Now don’t get me wrong, we shouldn’t cut down all the trees or pollute or oceans and lakes. Isn’t it clear that we have actually done quite well marshaling the Earth’s bounty?

    Mt. St. Helens 1980.

    How many trees were destroyed and how many tons of toxic, carbon dioxide was spewed into the atmosphere ? By mother nature herself…

    Jus sayin…

  3. By Pat Berger on May 16, 2011 | Reply

    Green Marketing is awashed in BS. With over 1,000 green registrations systems the appearance is that no way can all of these be true.
    I would guess that over 98% of the certifications are a self sustaining nonprofit group looking for a meal ticket. Their existence along is contrary to what green as all about.
    After 25 years of being involved in green this and that just about nobody believes it’s real. Green has become the cried wolf once too many times.

    Even at Earth day 2011 I picked up a brochure that reeked of petroleum and the vendor said it cost less and that he didn’t really didn’t care if it smelled.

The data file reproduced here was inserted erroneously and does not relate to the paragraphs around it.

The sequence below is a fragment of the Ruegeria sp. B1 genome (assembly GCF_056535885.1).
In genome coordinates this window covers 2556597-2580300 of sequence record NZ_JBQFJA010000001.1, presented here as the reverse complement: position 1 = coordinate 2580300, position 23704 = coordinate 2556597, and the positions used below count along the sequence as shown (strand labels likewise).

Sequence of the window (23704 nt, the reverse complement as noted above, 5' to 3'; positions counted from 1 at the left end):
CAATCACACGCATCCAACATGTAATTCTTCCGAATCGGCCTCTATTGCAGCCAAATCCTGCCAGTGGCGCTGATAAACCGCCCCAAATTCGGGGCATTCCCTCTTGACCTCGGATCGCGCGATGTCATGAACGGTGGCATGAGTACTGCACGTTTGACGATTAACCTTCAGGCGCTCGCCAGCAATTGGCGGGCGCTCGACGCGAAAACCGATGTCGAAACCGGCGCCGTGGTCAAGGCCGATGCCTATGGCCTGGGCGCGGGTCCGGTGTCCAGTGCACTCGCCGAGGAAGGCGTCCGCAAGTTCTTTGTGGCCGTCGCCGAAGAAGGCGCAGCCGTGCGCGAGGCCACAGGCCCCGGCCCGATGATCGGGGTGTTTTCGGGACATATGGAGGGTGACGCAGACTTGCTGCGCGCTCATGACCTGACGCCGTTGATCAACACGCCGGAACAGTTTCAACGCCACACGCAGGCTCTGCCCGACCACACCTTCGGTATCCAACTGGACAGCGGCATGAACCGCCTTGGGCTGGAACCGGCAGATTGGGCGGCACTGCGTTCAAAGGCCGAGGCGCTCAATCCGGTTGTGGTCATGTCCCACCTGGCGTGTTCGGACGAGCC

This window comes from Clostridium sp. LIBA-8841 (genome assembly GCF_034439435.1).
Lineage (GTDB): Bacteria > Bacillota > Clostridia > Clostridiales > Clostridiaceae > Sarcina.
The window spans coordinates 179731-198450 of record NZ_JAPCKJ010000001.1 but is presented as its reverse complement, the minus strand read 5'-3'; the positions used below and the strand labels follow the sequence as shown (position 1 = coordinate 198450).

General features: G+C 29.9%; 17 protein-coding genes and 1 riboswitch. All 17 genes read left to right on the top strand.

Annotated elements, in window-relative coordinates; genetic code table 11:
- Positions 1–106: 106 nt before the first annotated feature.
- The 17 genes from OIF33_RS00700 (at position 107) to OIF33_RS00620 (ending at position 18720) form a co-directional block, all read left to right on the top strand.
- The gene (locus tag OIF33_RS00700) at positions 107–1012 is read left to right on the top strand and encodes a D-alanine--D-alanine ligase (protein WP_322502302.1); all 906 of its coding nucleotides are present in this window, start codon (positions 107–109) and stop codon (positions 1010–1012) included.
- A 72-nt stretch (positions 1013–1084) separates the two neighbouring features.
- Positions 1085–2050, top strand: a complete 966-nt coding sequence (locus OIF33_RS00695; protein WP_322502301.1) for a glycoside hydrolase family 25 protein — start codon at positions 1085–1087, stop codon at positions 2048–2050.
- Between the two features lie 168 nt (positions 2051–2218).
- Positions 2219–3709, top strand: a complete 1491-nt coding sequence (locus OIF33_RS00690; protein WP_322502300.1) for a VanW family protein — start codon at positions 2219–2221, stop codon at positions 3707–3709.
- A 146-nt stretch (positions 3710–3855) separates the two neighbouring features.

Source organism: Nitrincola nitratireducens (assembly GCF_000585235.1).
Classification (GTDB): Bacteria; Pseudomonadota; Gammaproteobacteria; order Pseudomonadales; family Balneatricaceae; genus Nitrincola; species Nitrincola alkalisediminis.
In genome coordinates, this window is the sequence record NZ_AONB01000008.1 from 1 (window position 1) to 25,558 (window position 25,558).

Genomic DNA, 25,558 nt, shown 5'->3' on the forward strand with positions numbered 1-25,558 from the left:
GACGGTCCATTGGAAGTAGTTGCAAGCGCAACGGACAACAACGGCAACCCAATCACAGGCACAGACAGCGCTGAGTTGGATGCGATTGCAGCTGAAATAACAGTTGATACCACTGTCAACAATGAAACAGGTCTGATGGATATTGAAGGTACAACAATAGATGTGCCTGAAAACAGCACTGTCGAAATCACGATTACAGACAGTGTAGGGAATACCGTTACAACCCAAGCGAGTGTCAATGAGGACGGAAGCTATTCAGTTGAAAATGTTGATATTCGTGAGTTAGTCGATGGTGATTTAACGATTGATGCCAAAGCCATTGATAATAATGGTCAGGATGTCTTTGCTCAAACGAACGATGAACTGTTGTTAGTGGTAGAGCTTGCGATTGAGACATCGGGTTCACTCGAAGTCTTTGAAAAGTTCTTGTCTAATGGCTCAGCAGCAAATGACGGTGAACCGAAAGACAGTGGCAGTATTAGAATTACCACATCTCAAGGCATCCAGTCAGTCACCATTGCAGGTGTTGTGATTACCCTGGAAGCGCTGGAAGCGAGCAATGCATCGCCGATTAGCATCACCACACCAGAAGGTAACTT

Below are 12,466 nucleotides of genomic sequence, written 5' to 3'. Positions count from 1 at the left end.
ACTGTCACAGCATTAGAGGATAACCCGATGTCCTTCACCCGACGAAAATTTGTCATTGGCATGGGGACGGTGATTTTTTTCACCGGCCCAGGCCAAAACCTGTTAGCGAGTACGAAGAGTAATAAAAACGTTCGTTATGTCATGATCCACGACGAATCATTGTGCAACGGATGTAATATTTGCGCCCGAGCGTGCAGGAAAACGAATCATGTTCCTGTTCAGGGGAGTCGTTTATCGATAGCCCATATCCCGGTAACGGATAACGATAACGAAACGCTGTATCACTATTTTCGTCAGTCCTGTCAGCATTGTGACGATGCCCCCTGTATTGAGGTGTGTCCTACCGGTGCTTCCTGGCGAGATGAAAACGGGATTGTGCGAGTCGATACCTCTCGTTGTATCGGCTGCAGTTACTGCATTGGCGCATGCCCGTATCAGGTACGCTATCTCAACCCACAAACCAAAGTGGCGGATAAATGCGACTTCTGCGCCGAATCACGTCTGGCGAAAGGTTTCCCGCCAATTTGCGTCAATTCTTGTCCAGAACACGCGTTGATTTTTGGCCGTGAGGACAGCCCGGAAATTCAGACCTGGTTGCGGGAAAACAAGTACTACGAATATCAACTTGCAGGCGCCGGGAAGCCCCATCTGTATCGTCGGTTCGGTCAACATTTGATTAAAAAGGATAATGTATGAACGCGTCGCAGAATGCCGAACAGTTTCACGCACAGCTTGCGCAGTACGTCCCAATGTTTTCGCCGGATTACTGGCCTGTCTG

When you get into the chemistry, science and physics of why you are green your words fall on mostly incoherent ears. Preaching green anymore is virtually useless.
    Green Rip is here now.

  4. By Kate Olsen on May 17, 2011 | Reply

    We have also moved our company from printing company to green printing company by working with the forest stewardship council.
    We have Envirostar Five star rating. Certified EnviroStar businesses are given a two-to-five star rating based on their commitment to reducing hazardous waste.

    Good to hear!

  5. By Jeff Baird on May 17, 2011 | Reply

    Green marketing is not dead, as NGO’s and Government agencies continue to use “smart building”, sustainable development, rezoning, and are transforming the landscape. So, perhaps “green marketing” on retail shelves is doing poorly, but the bigger picture is here: http://www.rightsidenews.com/2011040713216/links/links/2011-04-07-10-02-16.html
    and is actually about the forceful movement of people and resources. NOW from a PRINTING perspective, green marketing is not a factor, really, it is technology that drives it. Printing companies that don’t offer e-publications, e-news, mobile marketing, online marketing and all those marketing channels in todays market….they will not make it

  6. By Joseph Mergui on May 17, 2011 | Reply

    4 days ago
    As written on LinkedIn
    RIP Green Marketing, but here RIP is Raster Image Processor!!!